[6] A statutory will case in England that had very unusual circumstances is Re Davey.7 A young male nurse in a nursing home secretly married an elderly dying woman with mental deterioration. The marriage revoked her will (made while mentally competent) which had left her property to her family. On her death she would therefore die intestate and her estate would pass to her secret husband of a few days. In the course of an already ongoing application to appoint a trustee, the Court of Protection learned of the secret marriage and quickly appointed the Official Solicitor as trustee to deal with the matter. Without time to challenge the validity of the marriage in court, the Official Solicitor applied for and obtained a statutory will in the same terms as the revoked will, without notice to the husband or family. The woman died just a few days later. The court observed that the disinherited husband’s remedy would be to apply for a share of the estate under the dependants relief legislation.

[7] It is also important to remember when considering fact scenarios for statutory wills that a court need not be asked to make a statutory will to deal with absolutely all of a person’s estate. If an existing will or the intestacy laws will distribute a person’s estate in an appropriate way except for an aspect which needs intervention, the court can be asked to simply make that one adjustment. For example, the court could make a codicil to an existing will to add a bequest to a caregiver. As stated by the Law Reform Committee of Victoria:

… it should be made clear that the Court is not bound to make an entire will for an incapable person. The applicant may be satisfied with a specific bequest or devise, for example a life interest in a house in which the applicant may be living with the incapable person whom he or she is caring for on a gratuitous basis. The rest of the estate can be distributed according to an existing will or the intestacy rules, or be left to a family provision claim. The jurisdiction should be capable of being exercised only to meet the need at hand. If every time the court were to consider that it must authorise an entire will that could be an occasion for expensive enquiries and hearings.

. . . . .

 The Rest of Canada and the Case for Law Reform

[41] No other Canadian jurisdiction has followed New Brunswick’s lead to authorize the making of statutory wills. Nor does there appear to be any great reform movement to advocate this development in Canada. However, one academic – Professor Gerald B. Robertson of the University of Alberta – has called for this reform to be made:

If the present position is indeed that Canadian courts cannot authorize a property guardian to make or revoke a will, this is an unfortunate omission in our law. Although such a power is one which should rarely be exercised, there are situations in which its absence can cause grave injustice, injustice which cannot necessarily be cured by the law of intestate succession or by dependants’ relief legislation. Those responsible for reforming the law in this area should give [this matter] serious consideration . . . .71

[42] Arguments in favour of court jurisdiction to make statutory wills usually focus on the perceived practical need, in some individual cases, to avoid an unjust or inappropriate distribution of an incapacitated person’s estate on death. Sometimes the problematic distribution is not resolvable by reliance on intestacy or dependants relief laws and sometimes the problematic distribution may be the result of those laws.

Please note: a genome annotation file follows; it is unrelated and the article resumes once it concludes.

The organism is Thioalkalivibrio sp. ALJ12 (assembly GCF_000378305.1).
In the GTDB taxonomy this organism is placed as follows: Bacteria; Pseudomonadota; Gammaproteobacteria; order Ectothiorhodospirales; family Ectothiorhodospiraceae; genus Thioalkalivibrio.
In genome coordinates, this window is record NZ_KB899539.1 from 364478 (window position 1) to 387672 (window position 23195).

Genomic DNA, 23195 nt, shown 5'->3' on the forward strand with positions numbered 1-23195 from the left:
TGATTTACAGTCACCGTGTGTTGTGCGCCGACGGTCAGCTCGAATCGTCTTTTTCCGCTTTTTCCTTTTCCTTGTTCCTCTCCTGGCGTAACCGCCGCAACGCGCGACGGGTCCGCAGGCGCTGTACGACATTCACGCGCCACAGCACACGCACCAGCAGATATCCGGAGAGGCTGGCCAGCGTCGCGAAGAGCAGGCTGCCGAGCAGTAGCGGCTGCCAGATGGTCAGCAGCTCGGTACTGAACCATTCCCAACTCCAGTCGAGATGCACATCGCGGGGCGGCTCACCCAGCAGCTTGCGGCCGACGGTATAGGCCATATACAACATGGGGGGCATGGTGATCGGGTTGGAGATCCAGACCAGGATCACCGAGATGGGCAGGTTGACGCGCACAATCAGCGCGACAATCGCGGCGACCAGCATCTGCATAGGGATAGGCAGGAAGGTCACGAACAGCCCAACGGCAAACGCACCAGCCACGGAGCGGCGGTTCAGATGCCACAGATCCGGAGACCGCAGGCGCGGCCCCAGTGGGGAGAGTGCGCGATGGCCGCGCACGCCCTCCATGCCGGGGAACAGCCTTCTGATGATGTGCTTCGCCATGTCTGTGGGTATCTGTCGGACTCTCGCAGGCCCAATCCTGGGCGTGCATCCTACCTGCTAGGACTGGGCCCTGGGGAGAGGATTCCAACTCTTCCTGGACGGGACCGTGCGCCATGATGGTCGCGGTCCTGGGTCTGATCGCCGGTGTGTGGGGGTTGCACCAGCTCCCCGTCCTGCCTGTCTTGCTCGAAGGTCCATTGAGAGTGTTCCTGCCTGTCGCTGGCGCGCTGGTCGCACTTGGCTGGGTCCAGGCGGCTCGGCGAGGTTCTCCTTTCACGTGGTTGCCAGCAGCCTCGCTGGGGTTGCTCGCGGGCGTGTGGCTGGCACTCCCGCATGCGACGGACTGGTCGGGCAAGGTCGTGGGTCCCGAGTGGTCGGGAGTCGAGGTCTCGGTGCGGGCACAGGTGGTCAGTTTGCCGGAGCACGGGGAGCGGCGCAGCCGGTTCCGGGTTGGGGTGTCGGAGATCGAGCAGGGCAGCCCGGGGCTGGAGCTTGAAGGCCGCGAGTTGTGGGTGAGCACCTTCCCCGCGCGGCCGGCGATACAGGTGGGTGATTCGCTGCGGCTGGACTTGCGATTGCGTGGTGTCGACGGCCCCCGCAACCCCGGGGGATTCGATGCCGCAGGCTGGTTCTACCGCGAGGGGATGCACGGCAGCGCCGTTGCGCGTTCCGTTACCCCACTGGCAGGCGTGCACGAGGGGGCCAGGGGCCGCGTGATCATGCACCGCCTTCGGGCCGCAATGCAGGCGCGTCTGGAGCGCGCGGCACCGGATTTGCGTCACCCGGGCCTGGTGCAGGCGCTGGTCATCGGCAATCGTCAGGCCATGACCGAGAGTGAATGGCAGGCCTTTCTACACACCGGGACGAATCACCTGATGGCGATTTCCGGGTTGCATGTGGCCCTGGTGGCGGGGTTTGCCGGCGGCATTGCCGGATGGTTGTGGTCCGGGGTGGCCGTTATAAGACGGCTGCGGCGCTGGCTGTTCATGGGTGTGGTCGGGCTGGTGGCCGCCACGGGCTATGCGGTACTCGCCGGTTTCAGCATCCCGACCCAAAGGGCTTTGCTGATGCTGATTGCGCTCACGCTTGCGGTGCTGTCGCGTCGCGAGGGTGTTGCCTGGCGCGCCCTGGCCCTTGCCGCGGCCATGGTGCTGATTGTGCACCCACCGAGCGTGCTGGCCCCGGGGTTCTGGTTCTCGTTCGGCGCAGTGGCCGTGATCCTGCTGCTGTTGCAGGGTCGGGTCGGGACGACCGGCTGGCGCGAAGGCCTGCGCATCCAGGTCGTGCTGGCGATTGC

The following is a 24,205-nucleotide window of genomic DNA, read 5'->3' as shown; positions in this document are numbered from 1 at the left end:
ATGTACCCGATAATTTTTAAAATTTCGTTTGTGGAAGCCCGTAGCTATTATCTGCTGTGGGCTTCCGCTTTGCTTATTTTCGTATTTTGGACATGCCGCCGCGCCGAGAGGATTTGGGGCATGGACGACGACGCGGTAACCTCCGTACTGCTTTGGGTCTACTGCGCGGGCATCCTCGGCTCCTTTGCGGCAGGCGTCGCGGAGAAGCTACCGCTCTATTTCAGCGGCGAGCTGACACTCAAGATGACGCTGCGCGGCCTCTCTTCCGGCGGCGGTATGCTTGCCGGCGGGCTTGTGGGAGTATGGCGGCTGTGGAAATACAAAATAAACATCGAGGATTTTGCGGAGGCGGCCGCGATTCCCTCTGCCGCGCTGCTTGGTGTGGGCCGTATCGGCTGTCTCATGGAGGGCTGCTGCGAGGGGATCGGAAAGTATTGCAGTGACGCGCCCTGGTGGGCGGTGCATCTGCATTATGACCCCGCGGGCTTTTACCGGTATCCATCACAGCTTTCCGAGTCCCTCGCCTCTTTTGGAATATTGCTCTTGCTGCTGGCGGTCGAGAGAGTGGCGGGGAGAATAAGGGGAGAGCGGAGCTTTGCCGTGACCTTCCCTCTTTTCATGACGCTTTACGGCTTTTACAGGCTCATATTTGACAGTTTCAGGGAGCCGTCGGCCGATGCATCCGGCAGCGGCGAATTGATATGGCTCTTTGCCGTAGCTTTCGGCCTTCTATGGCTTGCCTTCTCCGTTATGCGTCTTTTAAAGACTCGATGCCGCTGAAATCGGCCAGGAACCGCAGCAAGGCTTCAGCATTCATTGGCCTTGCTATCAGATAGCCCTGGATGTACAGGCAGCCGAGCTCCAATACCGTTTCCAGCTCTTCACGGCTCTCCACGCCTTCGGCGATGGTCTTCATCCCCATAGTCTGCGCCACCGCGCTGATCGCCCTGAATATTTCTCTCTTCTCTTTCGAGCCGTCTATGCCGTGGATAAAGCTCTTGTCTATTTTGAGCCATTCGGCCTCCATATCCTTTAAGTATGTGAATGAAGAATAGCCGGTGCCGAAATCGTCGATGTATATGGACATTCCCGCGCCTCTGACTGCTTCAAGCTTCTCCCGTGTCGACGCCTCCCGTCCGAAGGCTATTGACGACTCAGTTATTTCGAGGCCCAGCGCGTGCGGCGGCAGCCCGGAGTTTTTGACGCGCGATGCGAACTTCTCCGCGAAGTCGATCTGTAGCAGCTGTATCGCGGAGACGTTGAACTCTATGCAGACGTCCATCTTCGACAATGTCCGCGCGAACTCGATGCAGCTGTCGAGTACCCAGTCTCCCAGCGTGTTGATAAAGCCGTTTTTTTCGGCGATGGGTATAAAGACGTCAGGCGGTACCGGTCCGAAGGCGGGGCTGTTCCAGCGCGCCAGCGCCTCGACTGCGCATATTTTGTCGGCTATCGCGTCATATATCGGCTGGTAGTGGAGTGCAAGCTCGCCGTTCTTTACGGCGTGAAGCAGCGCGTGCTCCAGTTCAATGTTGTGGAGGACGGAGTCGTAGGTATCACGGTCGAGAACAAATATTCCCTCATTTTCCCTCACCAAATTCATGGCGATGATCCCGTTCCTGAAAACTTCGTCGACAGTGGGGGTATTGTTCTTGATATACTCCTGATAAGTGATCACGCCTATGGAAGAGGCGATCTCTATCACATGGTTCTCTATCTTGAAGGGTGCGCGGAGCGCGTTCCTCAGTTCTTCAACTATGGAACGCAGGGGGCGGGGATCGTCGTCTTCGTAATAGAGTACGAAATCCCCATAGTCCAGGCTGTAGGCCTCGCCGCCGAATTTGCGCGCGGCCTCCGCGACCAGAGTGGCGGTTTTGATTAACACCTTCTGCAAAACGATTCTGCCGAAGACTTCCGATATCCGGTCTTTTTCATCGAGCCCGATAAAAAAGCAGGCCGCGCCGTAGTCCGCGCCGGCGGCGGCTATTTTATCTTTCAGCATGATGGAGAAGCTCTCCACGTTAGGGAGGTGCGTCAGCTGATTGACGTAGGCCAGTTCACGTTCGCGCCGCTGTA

[43] However, there are some major philosophical hurdles militating against allowing a court to simply come in and rearrange a person’s testamentary affairs when the subject is personally incapable of doing it. Canadian legislation largely respects the view that will-making is a sacrosanct personal act that should not ever be delegated to another.72 To allow even a court to engage in substitute will-making for the most vulnerable of testators can attract condemnation. As two legal commentators in New Brunswick stated:

Is this not another example of the “Big Brother” syndrome where the state can interfere with the discretion of an individual without the individual’s knowledge. To what extent should the state continue to interfere with the individual? What next? In the writers’ opinion, this is a bureaucratic enactment of control without justification and, as such, subject to dangerous development by the courts.73

[44] There is also the view that the statutory laws of intestacy and dependants relief already represent society’s considered legal response to situations where a person does not have a will (for whatever reason) or where the will or intestacy laws do not adequately provide for a dependent relative. This view argues that the integrity of these statutory safety nets should be preserved without special treatment for a certain class of persons (those without testamentary capacity) whose estates are then handled by alternative means. As stated by the Scottish Law Commission when it refused to recommend any system of statutory wills, “[w]hat such a power would really be would be a power to change the ordinary rules of succession, testate or intestate, which would otherwise apply on the death of the incapax.”74

[45] However, if a person who has testamentary capacity does not want their estate to be distributed according to intestacy or dependants relief laws, the person can avoid that result by exercising their testamentary capacity in an appropriate manner. Persons who lack testamentary capacity simply do not have that choice. It is arguable that the availability of a statutory will restores that choice to them (albeit via a substitute decision-maker) and provides equal opportunity to avoid an unwanted or undesirable result. Even though the choice would have to be exercised by substitute decision-making, it would at least occur in the context of an objective process with the most safeguards possible. . . .